Films with heart and soul
FOUR years ago, as the government's hard-line policy against asylum seekers arriving by boat took full force, Australian filmmaker Jolyon Hoff, then living in Jakarta, decided to find out where those who were turned away end up.
His search took him to Cisarua, the Indonesian staging post for those attempting to find a home in Australia. It was there he met photographer Muzafar Ali and fellow filmmaker Khadim Dai and uncovered among the refugees a universal story of friendship, community and determination. It was to form the basis of Jolyon's uplifting documentary The Staging Post, which follows the Cisarua refugee community as they built their own school for their children, in defiance of United Nations restrictions.
The film forms part of the documentary program of Screenwave International Film Festival (SWIFF) and screens January 18 at the Jetty Theatre.
Photographer Muzafar Ali, whose work has previously exhibited at Bellingen's Nexus gallery, will be at the all-ages screening for a Q&A following the film, and there will also be a live Skype call to meet the children of Cisarua school.
Among other highlights of the coming days of the festival is the Australian premiere tonight of black comedy A Bad Idea Gone Wrong, starring Matt Jones (from Breaking Bad fame). The film, which won Best Ensemble Cast at last year's South By Southwest festival, follows a pair of unlikely thieves whose hapless plan to rob a wealthy home sees them locked in their victim's house with an unexpected third party. Screens tonight at 6.30pm at Jetty Memorial Theatre.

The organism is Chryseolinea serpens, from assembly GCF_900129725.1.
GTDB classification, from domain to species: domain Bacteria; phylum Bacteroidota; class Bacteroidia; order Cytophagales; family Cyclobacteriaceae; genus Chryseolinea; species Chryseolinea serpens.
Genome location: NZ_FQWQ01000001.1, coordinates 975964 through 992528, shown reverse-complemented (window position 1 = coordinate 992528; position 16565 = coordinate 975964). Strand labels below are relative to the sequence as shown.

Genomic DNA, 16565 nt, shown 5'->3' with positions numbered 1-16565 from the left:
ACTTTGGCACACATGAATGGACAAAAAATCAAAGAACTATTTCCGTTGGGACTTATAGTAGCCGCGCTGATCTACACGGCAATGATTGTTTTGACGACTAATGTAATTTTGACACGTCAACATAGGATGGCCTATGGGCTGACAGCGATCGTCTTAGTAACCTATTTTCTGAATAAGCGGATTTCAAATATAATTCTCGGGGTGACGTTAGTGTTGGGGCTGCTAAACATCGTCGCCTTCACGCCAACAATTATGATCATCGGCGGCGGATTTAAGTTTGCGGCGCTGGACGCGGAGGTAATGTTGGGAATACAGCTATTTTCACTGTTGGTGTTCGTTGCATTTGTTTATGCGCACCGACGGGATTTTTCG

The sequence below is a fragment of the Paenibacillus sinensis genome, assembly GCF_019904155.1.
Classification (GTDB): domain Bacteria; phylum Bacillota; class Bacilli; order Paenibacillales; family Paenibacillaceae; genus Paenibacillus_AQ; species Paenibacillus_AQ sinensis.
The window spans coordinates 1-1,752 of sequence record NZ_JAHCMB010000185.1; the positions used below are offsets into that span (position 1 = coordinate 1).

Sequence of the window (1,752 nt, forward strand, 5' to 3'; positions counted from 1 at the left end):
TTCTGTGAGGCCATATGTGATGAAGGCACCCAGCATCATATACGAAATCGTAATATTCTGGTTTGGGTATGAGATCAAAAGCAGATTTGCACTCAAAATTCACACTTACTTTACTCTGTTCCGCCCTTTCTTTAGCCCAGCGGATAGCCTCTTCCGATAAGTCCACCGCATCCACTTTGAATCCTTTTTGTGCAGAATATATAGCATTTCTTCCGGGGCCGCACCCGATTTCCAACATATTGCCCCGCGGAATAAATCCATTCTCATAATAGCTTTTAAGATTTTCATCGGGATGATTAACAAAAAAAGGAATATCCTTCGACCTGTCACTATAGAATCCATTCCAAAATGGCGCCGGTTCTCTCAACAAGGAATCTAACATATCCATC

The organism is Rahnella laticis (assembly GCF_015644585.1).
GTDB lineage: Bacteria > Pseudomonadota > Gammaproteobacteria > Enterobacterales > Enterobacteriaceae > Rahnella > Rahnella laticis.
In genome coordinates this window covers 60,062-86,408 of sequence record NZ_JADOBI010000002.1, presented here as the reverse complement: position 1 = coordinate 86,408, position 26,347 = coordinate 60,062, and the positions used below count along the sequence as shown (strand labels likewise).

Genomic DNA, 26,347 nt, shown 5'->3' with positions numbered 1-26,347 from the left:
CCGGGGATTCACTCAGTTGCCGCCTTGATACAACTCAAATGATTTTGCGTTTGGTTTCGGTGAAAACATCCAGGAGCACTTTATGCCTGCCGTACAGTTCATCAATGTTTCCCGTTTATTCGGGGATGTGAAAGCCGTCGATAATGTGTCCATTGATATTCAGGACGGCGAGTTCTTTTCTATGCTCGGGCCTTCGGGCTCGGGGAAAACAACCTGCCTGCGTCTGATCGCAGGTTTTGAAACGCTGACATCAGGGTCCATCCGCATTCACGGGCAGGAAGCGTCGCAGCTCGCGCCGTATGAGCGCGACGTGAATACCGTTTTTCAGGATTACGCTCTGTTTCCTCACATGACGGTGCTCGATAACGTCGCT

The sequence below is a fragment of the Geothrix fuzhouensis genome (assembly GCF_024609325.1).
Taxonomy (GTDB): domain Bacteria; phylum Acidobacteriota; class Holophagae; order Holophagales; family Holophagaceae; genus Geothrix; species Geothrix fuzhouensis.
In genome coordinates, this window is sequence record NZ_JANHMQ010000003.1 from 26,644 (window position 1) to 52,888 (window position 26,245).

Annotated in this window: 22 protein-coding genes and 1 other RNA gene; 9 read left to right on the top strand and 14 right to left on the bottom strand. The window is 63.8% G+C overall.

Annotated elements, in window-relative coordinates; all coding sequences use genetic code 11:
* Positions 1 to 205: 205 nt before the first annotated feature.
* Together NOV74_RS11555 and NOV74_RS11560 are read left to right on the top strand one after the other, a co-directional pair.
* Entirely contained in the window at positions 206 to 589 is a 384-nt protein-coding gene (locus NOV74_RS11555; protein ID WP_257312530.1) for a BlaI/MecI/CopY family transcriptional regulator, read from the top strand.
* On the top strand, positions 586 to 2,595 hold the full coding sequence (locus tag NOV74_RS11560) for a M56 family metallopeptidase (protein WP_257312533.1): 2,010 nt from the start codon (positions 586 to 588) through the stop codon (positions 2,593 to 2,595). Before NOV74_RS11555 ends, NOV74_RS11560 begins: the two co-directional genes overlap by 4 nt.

Also screening today at Jetty Theatre is the LGBTQI drama God's Own Country. Winner of the Directing Award at Sundance festival, it is a love story between two male farmers filmed in blustery West Yorkshire, told with an authenticity and intimacy about life in rural England. God's Own Country also screens January 16 in Bellingen. Also in the LGBTQI strand is the documentary The Freedom To Marry, following the key figures in the fight for marriage equality, screening tomorrow at Jetty Theatre and January 21 in Bellingen.
Meanwhile Oscar-winner Cate Blanchett plays 13 wildly different roles, both men and women, in Manifesto, a film which reinterprets some of the last century's most famous manifestos on art and politics as a series of monologues.
Blanchett plays a homeless tramp, a hazmat-suited plant worker, a widow speaking at a funeral, a bland corporate CEO, a newsreader, and more. Manifesto screens January 16 at Jetty Theatre and January 21 at Bellingen.
Full program details and tickets visit swiff.com.au.